Thursday, April 24, 2014

Thursday's Parsha Tidbits - Parshas Kedoshim

The following is a brief summary of some of the thoughts said over by R' Frand on the parsha this evening. I have attempted to reproduce these vorts to the best of my ability. Any perceived inconsistency is the result of my efforts to transcribe the shiur and should not be attributed to R' Frand. 

In Parshas Kedoshim, the Torah mentions many different laws which are punishable by lashes, including the law of a man who has an improper relationship with a married shifra charufah. The Torah states in Vayikra 19:20 that there shall be an investigation ("Bikores") but no one is put to death as there is a punishment of bringing a korban asham and lashes.

Rashi on this pasuk states that we learn from the word Bikores that when a person receives lashes, there is a requirement that the Beis Din say a pasuk from the tochacha in Ki Savo while the lashes are administered. 

R' Frand's first question was - why is this the source for the law that Beis Din must recite a pasuk from the tochacha while lashing the sinner?

R' Frand next quoted a gemara in Kerisus wherein one opinion states that Beis Din must first estimate how many lashes a person and reduce the number so that the recipient does not die from the punishment.

R' Frand quoted the Tolner Rebbi who asks why the law is learned from shifra charufa? Most laws of lashes are learned from the prohibition against muzzling an ox while it plows. And if we do not learn from there, why not teach the concept in conjunction with the first transgression that is punishable by lashes which is mentioned in the parsha.

The Tolner Rebbi quoted the Aruch Laneir who explains that Beis Din makes an individual assessment of how many lashes a person can take and then before each lash, must reevaluate that the person can withstand the remaining lashes. Why is this the source?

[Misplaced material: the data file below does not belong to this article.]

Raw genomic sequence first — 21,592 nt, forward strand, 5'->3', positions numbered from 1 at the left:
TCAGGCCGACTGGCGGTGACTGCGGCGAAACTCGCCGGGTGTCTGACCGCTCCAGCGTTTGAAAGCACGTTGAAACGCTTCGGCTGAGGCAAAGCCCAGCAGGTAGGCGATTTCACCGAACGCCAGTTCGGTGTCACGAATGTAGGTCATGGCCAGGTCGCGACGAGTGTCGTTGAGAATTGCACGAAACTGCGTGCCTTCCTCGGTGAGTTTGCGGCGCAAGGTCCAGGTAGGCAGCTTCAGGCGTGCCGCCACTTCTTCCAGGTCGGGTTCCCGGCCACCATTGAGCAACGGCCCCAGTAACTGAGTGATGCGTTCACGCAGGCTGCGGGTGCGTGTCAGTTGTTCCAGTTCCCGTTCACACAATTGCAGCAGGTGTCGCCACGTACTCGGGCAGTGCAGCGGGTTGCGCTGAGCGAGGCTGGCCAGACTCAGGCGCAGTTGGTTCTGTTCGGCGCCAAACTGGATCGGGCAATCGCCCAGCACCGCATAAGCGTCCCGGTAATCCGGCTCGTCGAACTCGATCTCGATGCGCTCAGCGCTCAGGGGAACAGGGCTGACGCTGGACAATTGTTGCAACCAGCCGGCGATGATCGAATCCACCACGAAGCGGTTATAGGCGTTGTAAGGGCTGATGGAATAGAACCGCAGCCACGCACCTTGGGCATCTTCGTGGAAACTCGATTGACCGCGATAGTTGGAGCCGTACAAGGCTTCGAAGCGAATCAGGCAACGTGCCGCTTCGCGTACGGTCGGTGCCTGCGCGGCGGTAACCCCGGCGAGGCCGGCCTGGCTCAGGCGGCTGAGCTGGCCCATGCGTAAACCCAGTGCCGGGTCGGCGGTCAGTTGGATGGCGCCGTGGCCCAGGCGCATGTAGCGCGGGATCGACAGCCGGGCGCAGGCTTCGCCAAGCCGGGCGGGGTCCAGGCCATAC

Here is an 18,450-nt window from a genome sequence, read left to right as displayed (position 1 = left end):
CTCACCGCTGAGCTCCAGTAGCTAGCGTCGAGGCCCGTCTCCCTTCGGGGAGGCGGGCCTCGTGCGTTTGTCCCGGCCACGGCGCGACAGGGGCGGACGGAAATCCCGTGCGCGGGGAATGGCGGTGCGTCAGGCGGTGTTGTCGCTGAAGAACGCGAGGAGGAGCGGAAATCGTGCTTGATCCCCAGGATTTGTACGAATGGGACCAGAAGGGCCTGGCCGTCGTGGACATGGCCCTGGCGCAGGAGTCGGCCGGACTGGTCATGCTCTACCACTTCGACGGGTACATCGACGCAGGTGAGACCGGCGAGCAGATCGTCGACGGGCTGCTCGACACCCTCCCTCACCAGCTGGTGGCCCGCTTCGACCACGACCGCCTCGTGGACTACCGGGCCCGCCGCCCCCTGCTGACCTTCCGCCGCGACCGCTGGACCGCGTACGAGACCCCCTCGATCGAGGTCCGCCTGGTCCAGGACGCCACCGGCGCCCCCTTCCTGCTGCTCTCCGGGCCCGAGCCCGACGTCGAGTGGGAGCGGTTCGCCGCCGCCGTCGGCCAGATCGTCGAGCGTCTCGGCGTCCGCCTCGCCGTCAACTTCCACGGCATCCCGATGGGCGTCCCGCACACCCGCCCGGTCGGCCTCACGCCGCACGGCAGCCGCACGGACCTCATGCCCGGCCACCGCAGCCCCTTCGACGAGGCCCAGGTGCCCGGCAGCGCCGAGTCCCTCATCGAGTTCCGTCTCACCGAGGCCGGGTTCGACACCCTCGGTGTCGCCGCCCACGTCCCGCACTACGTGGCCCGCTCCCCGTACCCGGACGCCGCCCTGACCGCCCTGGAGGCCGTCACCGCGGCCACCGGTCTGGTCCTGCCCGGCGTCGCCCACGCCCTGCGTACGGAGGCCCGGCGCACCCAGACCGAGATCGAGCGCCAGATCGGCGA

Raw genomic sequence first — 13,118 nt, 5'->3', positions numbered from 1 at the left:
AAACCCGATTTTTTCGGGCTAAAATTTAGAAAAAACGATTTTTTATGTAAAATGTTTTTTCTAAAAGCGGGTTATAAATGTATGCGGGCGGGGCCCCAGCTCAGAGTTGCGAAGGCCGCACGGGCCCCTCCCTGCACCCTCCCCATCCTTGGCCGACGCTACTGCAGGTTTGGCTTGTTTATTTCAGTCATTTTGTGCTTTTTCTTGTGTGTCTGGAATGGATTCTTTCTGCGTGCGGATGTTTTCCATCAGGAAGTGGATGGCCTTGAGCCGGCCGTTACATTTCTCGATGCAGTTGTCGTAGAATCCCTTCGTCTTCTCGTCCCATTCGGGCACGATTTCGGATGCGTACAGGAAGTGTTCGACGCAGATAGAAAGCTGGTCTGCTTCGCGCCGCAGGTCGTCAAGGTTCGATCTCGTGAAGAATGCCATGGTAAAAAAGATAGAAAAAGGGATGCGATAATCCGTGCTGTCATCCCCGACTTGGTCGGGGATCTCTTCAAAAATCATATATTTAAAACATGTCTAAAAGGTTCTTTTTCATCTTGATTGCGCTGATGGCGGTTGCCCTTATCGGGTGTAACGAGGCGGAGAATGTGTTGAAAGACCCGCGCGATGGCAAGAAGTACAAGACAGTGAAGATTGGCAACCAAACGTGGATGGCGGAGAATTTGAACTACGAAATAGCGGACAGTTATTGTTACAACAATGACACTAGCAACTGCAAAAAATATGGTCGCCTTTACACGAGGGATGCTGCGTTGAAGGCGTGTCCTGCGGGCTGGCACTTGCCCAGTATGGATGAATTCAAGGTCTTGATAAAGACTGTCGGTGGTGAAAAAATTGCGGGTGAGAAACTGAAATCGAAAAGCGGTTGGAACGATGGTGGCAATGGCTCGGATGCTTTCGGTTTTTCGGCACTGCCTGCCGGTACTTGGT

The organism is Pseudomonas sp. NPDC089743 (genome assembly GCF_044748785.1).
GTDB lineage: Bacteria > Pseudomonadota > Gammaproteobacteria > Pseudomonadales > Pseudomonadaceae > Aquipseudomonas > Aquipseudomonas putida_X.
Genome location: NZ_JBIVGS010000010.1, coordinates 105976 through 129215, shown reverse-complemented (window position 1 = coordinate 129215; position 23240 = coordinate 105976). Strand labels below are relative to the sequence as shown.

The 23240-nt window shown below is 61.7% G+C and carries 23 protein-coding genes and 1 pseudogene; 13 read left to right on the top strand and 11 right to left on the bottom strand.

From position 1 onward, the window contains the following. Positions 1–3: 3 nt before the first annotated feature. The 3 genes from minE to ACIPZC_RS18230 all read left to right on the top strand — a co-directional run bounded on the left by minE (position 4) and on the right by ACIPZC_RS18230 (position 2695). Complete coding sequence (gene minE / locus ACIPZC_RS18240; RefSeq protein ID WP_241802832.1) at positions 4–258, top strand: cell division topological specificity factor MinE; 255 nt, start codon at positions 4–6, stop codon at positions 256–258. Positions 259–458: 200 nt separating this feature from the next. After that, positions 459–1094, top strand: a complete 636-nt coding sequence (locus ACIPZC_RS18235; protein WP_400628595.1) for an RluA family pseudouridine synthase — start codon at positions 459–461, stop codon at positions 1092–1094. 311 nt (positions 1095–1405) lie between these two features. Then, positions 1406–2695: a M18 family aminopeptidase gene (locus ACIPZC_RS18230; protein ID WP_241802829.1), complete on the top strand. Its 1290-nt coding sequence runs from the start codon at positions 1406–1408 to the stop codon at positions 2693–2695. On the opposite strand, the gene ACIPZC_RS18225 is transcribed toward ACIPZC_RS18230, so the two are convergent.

The Tolner Rebbi further quoted the Maharsha who explains that the purpose of reading the pasuk from the tochacha is to teach that the lashes are an easy punishment because there are much more severe punishments that are alluded to in the tochacha. Again, the Tolner Rebbi asks - why is this learned from the law of shifra charufa?

R' Frand answered these questions by explaining that there is a hierarchy of people running from the great elders of the generation to the dregs of society. The shifra charufa in on one of the lowest pegs, but from this person we learn how to give lashes. We consider whether she can take the lashes and don't just assume that since she is of low status it does not matter whether she can sustain the punishment and live. Similarly, the shifra charufa teaches that even someone of this lowly status is given the encouragement that the punishment is light and will make the sinner better.

R' Frand then said - this is perhaps why the law is taught during sefirah - when the students of R' Akiva died because they did not show respect for each other. The lesson of shifra charufa is that even the lowest of the low must be treated with the utmost respect.

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